The patient gown combines a new and innovative design with an anti-microbial finish that controls the growth of bacteria.
The gown’s unique design aims to reduce the spread of infection by minimising patient handling. It facilitates access to the patient’s body for examination and makes it easier to change than regular gowns. Less patient handling means less contact with nurse’s uniforms which reduces the chance of cross-contamination.
The gown was designed by DCS Designs, a graduate start-up company emerging from the University of Portsmouth. Fatima BA-Alawi invented the design while she was still a student and working in a hospital as a health care assistant where she noticed improvements could be made to the conventional patient gown.
She has teamed up with Carrington Career & Workwear Ltd whose product, Permagard, provides the bug-busting ingredient.
“I’m thrilled that my design is being used for the trial. I designed the gown to promote patient dignity, comfort and safety but I’m delighted that it might help prevent the spread of diseases like MRSA,” Fatima said.
Recently, due to overuse of antibiotics, strains of MRSA have evolved to become resistant to certain drugs but Permagard destroys bacteria by physical rather than chemical means so bacteria cannot adapt and become resistant to it. Permagard works on all bacteria, not just the MRSA bug.
The trial will take place at University College London Hospital (UCLH) in a ward, in the intensive care unit and in an operating theatre. Approximately 30 patients will wear the gowns and the trial is expected to take eight weeks.
Afterwards both patients and staff will be surveyed to assess the gown’s benefits and laboratory tests will analyse how successful they have been in cutting the number of bugs.
Mike Rollins, Projects Manager, Environmental Hygiene Research at UCLH is supervising the trial in conjunction the Infection Control Nurses team. He said: "I'm delighted that Fatima identified the need and applied her prior experience as a health care worker to create a practical, effective solution to one of the worries facing healthcare professionals every day. Her innovative design concept increases the efficiency of providing patient care, improves patient safety and comfort and may well contribute to a reduction in hospital infections."
Fatima said: "Having the support of the University to start my business has made all the difference. The Centre for Enterprise didn’t just given me the start up funds, it gave me the confidence and support I needed to take my idea off the ground and make it happen."Press contact Lisa Egan, University of Portsmouth on (023) 9284 3748.
Lisa Egan | alfa
Monitoring the heart's mitochondria to predict cardiac arrest?
21.09.2017 | Boston Children's Hospital
Highly precise wiring in the Cerebral Cortex
21.09.2017 | Max-Planck-Institut für Hirnforschung
Our brains house extremely complex neuronal circuits, whose detailed structures are still largely unknown. This is especially true for the so-called cerebral cortex of mammals, where among other things vision, thoughts or spatial orientation are being computed. Here the rules by which nerve cells are connected to each other are only partly understood. A team of scientists around Moritz Helmstaedter at the Frankfiurt Max Planck Institute for Brain Research and Helene Schmidt (Humboldt University in Berlin) have now discovered a surprisingly precise nerve cell connectivity pattern in the part of the cerebral cortex that is responsible for orienting the individual animal or human in space.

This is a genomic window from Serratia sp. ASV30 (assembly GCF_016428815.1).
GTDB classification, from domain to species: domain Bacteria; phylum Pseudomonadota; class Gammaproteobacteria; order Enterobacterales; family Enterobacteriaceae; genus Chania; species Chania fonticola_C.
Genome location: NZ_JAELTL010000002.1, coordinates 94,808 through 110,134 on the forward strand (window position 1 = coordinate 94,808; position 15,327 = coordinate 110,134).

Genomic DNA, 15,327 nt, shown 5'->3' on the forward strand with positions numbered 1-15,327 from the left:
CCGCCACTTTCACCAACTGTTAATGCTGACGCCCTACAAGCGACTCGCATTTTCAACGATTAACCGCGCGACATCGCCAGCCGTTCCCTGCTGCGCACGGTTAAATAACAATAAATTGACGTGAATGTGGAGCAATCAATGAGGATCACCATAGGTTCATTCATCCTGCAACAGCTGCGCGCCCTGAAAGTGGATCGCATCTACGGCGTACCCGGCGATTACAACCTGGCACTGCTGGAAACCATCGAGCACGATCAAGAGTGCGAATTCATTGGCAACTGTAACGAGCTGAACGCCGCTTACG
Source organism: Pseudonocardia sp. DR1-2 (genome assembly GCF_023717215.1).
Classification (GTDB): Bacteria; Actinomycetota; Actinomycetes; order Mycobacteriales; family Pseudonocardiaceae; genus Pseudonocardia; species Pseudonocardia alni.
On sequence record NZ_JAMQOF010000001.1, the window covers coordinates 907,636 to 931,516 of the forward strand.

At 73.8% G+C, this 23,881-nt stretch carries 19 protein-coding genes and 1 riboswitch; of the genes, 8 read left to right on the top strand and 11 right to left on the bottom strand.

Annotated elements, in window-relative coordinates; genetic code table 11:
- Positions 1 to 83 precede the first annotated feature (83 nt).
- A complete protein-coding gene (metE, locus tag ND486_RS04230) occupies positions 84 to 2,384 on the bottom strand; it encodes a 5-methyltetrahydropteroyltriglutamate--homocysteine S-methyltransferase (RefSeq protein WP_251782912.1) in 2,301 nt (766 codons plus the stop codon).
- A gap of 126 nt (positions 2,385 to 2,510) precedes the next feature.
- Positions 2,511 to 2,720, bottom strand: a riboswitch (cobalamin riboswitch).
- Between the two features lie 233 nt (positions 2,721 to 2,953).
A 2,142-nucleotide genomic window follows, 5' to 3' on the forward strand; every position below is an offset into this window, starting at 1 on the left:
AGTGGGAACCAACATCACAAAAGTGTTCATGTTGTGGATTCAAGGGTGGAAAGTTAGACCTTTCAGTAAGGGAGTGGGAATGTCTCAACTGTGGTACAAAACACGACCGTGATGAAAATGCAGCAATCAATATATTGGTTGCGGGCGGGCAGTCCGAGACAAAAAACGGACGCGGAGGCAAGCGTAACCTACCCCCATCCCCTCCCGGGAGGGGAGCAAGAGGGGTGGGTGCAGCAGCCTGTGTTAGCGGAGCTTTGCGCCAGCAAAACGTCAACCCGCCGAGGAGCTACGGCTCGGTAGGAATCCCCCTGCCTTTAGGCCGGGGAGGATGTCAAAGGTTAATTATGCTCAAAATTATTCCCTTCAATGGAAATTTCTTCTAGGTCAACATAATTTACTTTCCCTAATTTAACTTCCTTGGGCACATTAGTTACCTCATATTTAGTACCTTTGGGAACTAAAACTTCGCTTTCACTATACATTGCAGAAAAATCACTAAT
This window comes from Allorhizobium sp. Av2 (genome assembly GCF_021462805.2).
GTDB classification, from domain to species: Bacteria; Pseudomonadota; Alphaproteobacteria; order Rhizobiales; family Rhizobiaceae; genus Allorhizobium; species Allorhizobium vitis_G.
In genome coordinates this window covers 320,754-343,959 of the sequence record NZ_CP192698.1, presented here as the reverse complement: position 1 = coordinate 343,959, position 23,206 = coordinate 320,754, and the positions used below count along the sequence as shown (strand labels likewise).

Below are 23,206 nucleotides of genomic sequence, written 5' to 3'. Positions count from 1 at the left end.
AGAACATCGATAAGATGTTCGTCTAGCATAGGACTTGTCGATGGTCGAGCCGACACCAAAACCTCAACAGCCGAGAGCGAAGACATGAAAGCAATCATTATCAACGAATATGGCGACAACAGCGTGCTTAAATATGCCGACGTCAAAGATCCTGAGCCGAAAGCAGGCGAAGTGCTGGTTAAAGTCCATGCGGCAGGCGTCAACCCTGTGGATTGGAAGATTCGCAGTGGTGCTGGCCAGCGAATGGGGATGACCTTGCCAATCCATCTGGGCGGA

The researchers report online in Nature (Schmidt et al., 2017. Axonal synapse sorting in medial entorhinal cortex, DOI: 10.1038/nature24005) that synapses in...
Whispering gallery mode (WGM) resonators are used to make tiny micro-lasers, sensors, switches, routers and other devices. These tiny structures rely on a...
Using ultrafast flashes of laser and x-ray radiation, scientists at the Max Planck Institute of Quantum Optics (Garching, Germany) took snapshots of the briefest electron motion inside a solid material to date. The electron motion lasted only 750 billionths of the billionth of a second before it fainted, setting a new record of human capability to capture ultrafast processes inside solids!
When x-rays shine onto solid materials or large molecules, an electron is pushed away from its original place near the nucleus of the atom, leaving a hole...
For the first time, physicists have successfully imaged spiral magnetic ordering in a multiferroic material. These materials are considered highly promising candidates for future data storage media. The researchers were able to prove their findings using unique quantum sensors that were developed at Basel University and that can analyze electromagnetic fields on the nanometer scale. The results – obtained by scientists from the University of Basel’s Department of Physics, the Swiss Nanoscience Institute, the University of Montpellier and several laboratories from University Paris-Saclay – were recently published in the journal Nature.
Multiferroics are materials that simultaneously react to electric and magnetic fields. These two properties are rarely found together, and their combined...
MBM ScienceBridge GmbH successfully negotiated a license agreement between University Medical Center Göttingen (UMG) and the biotech company Tissue Systems Holding GmbH about commercial use of a multi-well tissue plate for automated and reliable tissue engineering & drug testing.
MBM ScienceBridge GmbH successfully negotiated a license agreement between University Medical Center Göttingen (UMG) and the biotech company Tissue Systems...
19.09.2017 | Event News
12.09.2017 | Event News
06.09.2017 | Event News
21.09.2017 | Physics and Astronomy
21.09.2017 | Life Sciences
21.09.2017 | Health and Medicine